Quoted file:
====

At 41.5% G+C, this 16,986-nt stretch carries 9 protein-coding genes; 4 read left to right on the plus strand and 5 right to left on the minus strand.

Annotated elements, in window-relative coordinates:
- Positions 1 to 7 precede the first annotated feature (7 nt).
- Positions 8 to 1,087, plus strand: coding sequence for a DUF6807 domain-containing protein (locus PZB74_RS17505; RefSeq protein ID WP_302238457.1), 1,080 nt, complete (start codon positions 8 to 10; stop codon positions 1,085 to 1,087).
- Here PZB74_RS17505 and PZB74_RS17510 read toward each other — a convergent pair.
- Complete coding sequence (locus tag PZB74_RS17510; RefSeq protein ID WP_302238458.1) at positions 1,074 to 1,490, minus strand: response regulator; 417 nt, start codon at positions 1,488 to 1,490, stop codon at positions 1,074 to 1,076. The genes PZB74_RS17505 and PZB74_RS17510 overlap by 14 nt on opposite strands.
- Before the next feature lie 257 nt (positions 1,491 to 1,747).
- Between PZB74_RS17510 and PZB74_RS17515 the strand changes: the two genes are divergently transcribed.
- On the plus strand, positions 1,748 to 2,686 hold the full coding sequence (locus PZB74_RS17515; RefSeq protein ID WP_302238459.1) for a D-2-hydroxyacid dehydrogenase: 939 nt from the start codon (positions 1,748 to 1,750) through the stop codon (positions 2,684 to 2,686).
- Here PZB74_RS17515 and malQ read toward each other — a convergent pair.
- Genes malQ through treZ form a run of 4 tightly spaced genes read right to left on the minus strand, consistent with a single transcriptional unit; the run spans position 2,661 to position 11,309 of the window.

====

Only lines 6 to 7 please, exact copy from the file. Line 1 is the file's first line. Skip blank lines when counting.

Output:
- Complete coding sequence (locus tag PZB74_RS17510; RefSeq protein ID WP_302238458.1) at positions 1,074 to 1,490, minus strand: response regulator; 417 nt, start codon at positions 1,488 to 1,490, stop codon at positions 1,074 to 1,076. The genes PZB74_RS17505 and PZB74_RS17510 overlap by 14 nt on opposite strands.
- Before the next feature lie 257 nt (positions 1,491 to 1,747).